Not all strictly trad, but a lovely collection of tunes from albums released by British and Irish artists in 2015. This is just the tip of a large sized iceberg, so please also check out the distressingly small number of other sites that feature this music : folkwaves, tradconnect, folk radio uk, bright young folk, irish music magazine, uk folk music.
Bryan O’Leary & Colm Guilfoyle – Slides: The Bicycle; Johnny O’ Leary’s
“This is our debut album. It was recorded in Tureencahill National School and not too far from ‘where the bog is’. This is an expression of our respect and appreciation for the music and history of our native Sliabh Luachra.”
Caitlín Nic Gabhann & Ciarán Ó Maonaigh – Joe Cooley’s Morning Dew / The New Mown Meadow’s
Irish fiddle and concertina
Daimh – Raasay
‘Gaelic Supergroup’ based around West Lochaber and the Isle of Skye
Danu – Passage West
“For over a decade, Danú’s virtuosi players on flute, tin whistle, fiddle, button accordion, bouzouki, and vocals (Irish and English), have performed around the globe and recorded seven critically acclaimed albums.”
Éamonn O’Riordan & Tony O’Connell – Áine’s Reel/Gan Ainm/The Clare Reel
Duo from West Limerick : Tony is a self-taught concertina player and is a multiple All Ireland winner from under 15,18 and senior. Eamonn is a flautist with four All-Ireland titles to his name.
Eliza Carthy – Thirty-Foot Trailers
From the compilation album Joy of Living – A Tribute to Ewan MacColl
The Foxglove Trio – The Owlesbury Lads
The trio’s debut album contains “mostly traditional songs from around the British Isles in English and Welsh”
John Kirkpatrick – I Didn’t Raise My Boy To Be A Soldier
Former member of the Albion Country Band, Magic Lantern, The Richard Thompson Band, Umps and Dumps, Steeleye Span, Brass Monkey, Trans-Europe Diatonique, and Band of Hope, as well as numerous ceilidh bands. Tunes from the Trenches is a collection of songs from two world wars.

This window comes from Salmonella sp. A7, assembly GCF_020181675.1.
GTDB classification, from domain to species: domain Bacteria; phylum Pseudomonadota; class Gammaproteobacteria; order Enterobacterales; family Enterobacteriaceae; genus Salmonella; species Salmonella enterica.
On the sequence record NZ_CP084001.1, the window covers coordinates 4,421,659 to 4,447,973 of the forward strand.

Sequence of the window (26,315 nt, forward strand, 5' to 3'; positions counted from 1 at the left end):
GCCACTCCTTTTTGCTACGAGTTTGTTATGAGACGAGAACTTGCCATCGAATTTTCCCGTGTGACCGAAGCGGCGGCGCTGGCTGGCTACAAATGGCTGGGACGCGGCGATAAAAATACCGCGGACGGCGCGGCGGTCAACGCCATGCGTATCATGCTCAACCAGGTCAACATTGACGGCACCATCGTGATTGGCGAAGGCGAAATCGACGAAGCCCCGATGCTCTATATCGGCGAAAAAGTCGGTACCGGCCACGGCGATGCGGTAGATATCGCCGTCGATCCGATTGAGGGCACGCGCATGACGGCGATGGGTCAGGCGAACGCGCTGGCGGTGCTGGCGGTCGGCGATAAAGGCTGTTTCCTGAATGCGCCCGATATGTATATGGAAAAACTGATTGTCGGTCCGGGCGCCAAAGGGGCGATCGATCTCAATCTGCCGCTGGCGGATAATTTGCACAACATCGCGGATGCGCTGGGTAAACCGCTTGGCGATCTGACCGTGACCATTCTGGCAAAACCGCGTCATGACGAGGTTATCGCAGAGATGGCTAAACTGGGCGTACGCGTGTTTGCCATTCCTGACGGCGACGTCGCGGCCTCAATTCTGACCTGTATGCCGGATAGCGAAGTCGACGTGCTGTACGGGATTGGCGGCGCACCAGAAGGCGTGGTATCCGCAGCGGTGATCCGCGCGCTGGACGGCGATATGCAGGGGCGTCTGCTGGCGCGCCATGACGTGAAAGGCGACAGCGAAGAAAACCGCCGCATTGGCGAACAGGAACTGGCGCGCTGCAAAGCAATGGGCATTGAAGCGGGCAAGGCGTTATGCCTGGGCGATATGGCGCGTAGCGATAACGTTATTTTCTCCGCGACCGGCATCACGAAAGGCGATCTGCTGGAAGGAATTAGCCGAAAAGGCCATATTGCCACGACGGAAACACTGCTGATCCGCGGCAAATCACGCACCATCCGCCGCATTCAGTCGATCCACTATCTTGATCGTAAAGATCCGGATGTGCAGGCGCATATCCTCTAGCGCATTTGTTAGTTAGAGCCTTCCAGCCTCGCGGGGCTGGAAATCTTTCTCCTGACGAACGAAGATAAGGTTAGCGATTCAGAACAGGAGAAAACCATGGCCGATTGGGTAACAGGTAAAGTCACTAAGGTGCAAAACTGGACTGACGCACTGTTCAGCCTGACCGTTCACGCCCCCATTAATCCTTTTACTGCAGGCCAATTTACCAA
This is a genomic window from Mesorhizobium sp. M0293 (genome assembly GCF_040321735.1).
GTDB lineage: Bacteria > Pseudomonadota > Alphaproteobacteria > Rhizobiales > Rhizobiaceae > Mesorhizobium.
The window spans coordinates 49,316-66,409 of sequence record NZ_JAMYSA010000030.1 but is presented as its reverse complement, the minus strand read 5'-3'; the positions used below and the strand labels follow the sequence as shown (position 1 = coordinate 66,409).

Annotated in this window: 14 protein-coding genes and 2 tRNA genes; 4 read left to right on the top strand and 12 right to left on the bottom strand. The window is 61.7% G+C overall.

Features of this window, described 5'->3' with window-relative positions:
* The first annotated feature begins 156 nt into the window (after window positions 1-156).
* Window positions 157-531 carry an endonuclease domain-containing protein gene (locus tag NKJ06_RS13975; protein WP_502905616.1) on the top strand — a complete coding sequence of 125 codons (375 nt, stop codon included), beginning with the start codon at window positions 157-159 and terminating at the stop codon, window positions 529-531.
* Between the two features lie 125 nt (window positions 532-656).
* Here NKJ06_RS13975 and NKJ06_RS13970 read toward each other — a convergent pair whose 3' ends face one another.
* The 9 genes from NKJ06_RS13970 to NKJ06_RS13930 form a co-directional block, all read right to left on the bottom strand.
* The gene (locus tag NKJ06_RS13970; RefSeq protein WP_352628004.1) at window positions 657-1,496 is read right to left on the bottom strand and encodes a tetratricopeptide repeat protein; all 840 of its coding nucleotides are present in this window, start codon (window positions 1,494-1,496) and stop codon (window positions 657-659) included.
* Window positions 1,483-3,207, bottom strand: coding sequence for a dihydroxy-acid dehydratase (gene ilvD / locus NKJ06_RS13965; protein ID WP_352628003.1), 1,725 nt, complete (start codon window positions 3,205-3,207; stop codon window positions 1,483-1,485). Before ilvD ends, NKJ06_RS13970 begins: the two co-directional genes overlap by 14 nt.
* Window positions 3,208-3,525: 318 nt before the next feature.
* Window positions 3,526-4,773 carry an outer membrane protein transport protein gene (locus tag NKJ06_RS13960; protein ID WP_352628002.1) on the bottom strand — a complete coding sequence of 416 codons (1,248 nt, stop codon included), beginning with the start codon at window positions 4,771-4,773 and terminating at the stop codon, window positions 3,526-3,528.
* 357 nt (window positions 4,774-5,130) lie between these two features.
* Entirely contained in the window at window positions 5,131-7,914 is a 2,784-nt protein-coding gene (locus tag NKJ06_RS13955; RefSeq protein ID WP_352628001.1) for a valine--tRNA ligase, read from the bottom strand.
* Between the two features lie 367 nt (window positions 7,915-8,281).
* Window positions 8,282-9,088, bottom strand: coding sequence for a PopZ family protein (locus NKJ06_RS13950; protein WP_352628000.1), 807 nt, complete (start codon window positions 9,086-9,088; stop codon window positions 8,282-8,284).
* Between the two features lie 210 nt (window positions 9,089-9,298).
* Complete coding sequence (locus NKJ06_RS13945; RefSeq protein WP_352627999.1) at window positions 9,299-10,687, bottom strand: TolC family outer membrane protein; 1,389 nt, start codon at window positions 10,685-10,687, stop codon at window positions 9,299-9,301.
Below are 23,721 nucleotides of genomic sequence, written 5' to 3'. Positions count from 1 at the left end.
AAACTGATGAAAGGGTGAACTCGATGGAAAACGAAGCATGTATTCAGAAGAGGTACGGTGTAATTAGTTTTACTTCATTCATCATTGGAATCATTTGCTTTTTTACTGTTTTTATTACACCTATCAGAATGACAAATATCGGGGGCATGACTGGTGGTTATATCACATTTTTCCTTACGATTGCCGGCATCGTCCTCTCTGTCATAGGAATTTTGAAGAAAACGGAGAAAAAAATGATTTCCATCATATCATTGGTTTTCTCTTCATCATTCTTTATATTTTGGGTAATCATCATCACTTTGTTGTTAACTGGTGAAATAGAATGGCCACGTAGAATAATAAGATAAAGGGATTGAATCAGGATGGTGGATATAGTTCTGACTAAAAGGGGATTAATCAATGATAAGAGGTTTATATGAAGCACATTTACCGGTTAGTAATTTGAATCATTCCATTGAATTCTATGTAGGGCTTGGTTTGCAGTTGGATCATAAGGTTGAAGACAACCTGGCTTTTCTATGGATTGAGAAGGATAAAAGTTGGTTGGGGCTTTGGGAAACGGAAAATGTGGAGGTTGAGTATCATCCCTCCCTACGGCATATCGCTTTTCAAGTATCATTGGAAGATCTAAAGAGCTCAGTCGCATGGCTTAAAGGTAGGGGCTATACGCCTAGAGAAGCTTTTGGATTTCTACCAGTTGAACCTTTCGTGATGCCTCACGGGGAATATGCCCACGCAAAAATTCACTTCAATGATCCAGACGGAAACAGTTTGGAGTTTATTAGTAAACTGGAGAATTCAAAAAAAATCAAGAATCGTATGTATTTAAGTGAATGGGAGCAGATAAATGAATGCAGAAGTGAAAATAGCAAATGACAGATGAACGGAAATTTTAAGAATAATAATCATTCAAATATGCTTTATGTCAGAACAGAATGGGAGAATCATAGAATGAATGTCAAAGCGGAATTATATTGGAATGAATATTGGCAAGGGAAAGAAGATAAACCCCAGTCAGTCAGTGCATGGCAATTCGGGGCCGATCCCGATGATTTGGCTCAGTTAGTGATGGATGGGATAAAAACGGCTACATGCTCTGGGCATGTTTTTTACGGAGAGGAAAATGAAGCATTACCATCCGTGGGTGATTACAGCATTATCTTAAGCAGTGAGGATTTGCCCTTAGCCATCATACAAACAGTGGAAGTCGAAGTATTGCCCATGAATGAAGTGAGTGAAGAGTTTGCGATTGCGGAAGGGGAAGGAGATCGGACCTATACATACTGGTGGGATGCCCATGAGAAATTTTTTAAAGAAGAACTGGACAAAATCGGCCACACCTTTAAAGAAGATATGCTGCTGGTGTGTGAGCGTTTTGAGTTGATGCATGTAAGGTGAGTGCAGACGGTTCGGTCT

Mairearad and Anna – Jerry & Otis
Mairearad plays pipes and accordion on the album, and Anna helps out on guitar, fiddle and banjo.
The Rheingans Sisters – Dancing in the Cow Shed
Rowan and Anna are fiddle-singers who grew up in the Peak District
Sam Lee – Over Yonders Hill
The Fade in Time is a collection of songs gathered from the gypsy community. Sam Lee’s unconventional interpretations challenge all preconceptions of what ‘traditional folk’ should sound like.
Séamus Begley – Annie Laurie
Irish accordionist turned singer : “I’ve never in my life been as busy. At 66. My musical world took off at pension age. And when Oisín [Mac Diarmada] asked me to join Téada, I never thought that at 62 years of age I’d be joining a boyband. It’s been fantastic. I’ve exposed myself to the world. But these are songs that I like singing. They might be a bit emotional, but I love them. And anyway, I’m 66 now. I have nothing to lose.”
Triona Marshall – O’carolan’s Farwell to Music
One of five in a family of musicians from Portlaoise, Triona started playing the harp when she was seven. She held the post of principal harpist with the RTE Concert Orchestra for five years until 2003, since then she’s played both solo and as harpist for the Chieftains.
The Young ‘Uns – The Drift from the Land
“Inspired by the actions of a group of Stockton residents who chased a Benefits Street film crew from their doors, The Young’uns new album Another Man’s Ground celebrates working class heroes of the past and present with powerful and poignant tales of struggle, poverty and peace.”